Two additional patients were identified with germline single nucleotide variants (SNV) in MYBL2 and TET2, respectively (Table 1). One patient had a previously unknown missense SNV in MYBL2, predicted to be possibly damaging to the protein with a score of 0.93 by polyphen-2,6 who developed trisomy 8 in the course of the disease; the other patient had a missense SNV in TET2, which has previously been described as somatic SNV in a different patient (COSM1426210). The patient with MYBL2 SNV did not respond to the first course of rabbit ATG (3.5 mg/kg Days 1–5) plus CSA, but responded to the second course of rabbit ATG (3.5 mg/kg Days 1–5) plus CSA initiated 19 months later and is in partial remission (low platelets). The other patient with germline TET2 SNV received a syngeneic transplant after conditioning with cyclophosphamide (50 mg/kg Days -5 to -2) without preceding immunosuppressive therapy and is in remission nine years after transplantation. In summary, somatic mutations of candidate genes of myeloid malignancies are rarely found in AA at the chosen cut off of 15% allele frequency. Whether germline mutations in TET2 or MYBL2 may predispose to AA needs to be addressed in future studies.
ASXL1 and TET2 are the most frequently mutated genes in MDS.87 ASXL1 mutations have been identified previously at low allelic ratios of 8% and 9% in 2 AA patients, respectively.9 We excluded mutations from further validation with allelic burden below 15% as these mutations cannot be validated by Sanger sequencing and their pathogenic role is unclear. SETBP1 mutations are recurrent in MDS at a low frequency,10 and are associated with atypical chronic myeloid leukemia (CML) and ASXL1 mutations as in our patient.11 MYBL2 is a candidate tumor suppressor gene that is located in the commonly deleted region of MDS patients with del20q,12 and haploinsufficiency of this gene predisposes to MDS in a mouse model.13 SLIT1 mutations were first reported in AA patients by Saito et al.14 The SLIT/ROBO pathway regulates axon guidance and has been implicated as a tumor suppressor.15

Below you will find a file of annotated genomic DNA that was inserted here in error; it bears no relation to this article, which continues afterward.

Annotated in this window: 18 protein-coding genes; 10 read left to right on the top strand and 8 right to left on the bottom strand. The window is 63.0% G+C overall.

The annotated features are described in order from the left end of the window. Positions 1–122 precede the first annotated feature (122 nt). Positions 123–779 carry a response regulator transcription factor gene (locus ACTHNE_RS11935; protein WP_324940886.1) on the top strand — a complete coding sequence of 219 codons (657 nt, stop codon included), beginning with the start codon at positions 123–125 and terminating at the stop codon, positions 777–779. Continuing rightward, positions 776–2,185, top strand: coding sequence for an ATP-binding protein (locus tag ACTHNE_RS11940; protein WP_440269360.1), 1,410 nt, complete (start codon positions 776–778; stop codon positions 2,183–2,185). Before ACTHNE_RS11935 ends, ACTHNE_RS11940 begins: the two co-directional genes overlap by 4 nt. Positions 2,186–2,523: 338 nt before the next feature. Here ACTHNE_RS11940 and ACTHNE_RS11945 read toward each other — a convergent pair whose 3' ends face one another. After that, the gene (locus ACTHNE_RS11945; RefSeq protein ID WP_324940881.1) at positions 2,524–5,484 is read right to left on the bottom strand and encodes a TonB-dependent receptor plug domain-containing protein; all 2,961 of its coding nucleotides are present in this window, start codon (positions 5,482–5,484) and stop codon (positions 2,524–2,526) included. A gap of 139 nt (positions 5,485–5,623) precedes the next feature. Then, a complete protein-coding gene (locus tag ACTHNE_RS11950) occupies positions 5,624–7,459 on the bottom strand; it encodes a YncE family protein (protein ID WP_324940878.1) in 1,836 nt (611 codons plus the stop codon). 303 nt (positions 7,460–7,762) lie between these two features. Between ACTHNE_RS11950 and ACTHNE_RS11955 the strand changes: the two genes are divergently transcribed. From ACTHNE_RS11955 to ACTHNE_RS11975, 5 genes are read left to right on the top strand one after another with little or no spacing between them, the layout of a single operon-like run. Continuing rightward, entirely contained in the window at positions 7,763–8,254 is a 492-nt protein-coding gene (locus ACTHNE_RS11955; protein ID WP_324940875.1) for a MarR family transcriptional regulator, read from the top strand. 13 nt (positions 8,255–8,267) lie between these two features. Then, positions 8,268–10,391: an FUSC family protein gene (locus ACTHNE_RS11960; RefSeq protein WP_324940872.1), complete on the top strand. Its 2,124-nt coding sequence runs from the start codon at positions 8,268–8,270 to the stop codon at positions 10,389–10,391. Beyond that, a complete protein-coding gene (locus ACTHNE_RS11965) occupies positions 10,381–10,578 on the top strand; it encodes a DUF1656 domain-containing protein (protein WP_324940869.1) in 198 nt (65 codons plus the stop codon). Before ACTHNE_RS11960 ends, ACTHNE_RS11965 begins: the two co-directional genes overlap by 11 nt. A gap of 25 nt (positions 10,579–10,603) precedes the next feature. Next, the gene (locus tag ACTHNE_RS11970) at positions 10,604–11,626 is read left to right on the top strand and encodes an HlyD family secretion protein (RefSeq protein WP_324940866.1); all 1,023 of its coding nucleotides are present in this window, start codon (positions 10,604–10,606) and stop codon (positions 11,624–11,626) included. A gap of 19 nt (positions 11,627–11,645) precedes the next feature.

Considering the 25 genes that were recently analyzed by Walter et al.5 in MDS patients, and which were also included in our analysis, somatic mutations were found in 68% of MDS patients but only 2 (5.3%) AA patients, one of whom had likely progressed to MDS. Patients’ characteristics of the Walter study and our study are listed in Online Supplementary Table S3. We, therefore, suggest that mutation analysis of myelodysplasia-related genes may help to distinguish AA from MDS in ambiguous cases and may identify patients who are at risk for MDS-progression. Whether sequential mutation analysis provides prognostic information and is superior to cytogenetic analysis will be analyzed prospectively in the future. Recently, germline mutations in thrombopoietin have been identified in familial aplastic anemia.16 In addition, 2 patients with AA have been described who had mutations in MPL, the receptor of thrombopoietin.17 However, we have not identified MPL mutations in our patient cohort.
In summary, we identified somatic mutations in 5.3% of AA patients, of whom one had progressed to MDS. Our analysis suggests that mutations in myeloid malignancy-related genes are rare in AA patients.